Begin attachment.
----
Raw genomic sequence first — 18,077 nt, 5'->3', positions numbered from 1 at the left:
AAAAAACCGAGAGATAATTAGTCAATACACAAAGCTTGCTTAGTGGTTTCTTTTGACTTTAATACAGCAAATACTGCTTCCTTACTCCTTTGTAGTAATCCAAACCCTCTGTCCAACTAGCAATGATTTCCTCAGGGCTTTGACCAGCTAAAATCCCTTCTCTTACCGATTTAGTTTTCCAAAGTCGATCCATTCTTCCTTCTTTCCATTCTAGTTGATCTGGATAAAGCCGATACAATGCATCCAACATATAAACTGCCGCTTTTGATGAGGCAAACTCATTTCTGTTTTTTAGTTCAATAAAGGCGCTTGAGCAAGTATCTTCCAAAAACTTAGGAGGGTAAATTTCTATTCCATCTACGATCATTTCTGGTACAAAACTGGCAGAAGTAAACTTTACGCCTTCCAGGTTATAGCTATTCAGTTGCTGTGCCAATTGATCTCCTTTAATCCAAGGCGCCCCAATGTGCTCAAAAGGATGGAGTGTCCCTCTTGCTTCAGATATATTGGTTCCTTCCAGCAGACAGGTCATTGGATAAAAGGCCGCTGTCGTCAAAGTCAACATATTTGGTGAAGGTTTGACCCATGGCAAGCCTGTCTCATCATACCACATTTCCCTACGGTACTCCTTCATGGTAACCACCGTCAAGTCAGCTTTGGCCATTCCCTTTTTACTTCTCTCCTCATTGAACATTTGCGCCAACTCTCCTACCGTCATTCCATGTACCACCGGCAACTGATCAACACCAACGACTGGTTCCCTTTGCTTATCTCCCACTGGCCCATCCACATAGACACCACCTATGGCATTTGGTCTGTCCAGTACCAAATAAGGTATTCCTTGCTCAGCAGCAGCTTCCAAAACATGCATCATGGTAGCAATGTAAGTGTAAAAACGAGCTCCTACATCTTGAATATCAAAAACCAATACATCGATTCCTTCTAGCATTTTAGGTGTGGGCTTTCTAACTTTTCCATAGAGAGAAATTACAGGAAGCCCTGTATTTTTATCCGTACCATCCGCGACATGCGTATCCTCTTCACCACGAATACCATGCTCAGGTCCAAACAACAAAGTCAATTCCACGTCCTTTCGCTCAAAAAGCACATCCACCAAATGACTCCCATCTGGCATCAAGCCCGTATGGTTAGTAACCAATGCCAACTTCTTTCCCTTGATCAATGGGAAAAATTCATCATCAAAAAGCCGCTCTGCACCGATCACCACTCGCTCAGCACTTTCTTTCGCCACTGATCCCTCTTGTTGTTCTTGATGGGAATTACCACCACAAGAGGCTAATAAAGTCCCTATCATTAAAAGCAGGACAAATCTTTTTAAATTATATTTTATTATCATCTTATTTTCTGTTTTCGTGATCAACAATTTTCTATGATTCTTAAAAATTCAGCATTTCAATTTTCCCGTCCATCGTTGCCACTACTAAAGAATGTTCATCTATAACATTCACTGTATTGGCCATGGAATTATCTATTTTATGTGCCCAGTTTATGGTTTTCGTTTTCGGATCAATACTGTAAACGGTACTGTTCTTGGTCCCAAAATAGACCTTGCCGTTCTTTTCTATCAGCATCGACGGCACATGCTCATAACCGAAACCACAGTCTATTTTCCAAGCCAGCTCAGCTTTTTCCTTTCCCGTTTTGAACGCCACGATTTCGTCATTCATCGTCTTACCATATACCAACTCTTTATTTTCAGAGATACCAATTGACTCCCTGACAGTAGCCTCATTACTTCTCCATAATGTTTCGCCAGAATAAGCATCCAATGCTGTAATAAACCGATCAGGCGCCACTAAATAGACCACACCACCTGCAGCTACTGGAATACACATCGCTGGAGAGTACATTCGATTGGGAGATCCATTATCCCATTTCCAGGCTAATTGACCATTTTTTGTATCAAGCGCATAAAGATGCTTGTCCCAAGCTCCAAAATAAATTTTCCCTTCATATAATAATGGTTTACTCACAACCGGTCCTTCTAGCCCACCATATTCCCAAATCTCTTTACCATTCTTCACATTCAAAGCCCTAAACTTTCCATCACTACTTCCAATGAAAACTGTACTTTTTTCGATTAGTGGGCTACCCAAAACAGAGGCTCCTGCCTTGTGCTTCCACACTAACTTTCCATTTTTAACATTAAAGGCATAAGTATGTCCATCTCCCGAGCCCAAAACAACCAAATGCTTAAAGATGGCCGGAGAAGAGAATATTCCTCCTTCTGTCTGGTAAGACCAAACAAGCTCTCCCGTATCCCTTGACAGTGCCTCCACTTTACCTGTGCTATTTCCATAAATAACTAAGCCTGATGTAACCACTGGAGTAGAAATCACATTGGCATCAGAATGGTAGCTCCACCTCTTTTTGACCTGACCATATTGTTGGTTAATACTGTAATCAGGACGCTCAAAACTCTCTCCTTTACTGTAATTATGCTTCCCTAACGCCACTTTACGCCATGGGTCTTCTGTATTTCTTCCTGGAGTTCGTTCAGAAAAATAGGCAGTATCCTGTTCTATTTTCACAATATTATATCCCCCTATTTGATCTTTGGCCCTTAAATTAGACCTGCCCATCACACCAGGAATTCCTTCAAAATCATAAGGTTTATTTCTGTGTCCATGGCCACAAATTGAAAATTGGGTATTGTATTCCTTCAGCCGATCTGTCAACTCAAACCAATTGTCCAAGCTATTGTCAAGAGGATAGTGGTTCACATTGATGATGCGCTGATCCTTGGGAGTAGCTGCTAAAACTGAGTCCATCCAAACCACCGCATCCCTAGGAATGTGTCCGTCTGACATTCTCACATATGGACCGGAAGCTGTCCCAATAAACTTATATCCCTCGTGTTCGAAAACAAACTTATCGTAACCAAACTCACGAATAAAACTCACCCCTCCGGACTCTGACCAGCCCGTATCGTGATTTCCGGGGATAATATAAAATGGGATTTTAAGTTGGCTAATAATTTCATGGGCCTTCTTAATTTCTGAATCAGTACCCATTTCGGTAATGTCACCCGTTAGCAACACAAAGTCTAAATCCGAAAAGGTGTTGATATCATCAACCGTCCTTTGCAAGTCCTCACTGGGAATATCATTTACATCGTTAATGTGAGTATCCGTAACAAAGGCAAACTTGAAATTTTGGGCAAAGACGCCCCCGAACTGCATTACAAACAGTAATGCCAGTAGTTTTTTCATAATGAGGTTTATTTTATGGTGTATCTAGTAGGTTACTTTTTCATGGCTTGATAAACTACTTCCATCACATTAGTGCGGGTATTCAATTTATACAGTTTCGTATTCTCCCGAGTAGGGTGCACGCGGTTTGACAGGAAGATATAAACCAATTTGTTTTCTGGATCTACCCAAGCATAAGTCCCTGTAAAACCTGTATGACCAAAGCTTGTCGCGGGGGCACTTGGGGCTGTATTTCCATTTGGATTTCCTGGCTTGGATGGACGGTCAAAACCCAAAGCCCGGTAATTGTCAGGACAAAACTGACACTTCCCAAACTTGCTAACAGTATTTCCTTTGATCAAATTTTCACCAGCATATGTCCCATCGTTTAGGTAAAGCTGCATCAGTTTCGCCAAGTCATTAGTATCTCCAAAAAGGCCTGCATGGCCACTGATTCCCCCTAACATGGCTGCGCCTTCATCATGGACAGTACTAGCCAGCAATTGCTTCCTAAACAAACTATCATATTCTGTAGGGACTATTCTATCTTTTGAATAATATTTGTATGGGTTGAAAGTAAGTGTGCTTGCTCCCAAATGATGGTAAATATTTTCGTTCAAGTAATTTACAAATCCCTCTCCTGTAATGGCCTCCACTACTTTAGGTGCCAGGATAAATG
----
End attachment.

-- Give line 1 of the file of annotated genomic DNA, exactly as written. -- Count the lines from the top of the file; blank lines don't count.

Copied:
Raw genomic sequence first — 18,077 nt, 5'->3', positions numbered from 1 at the left: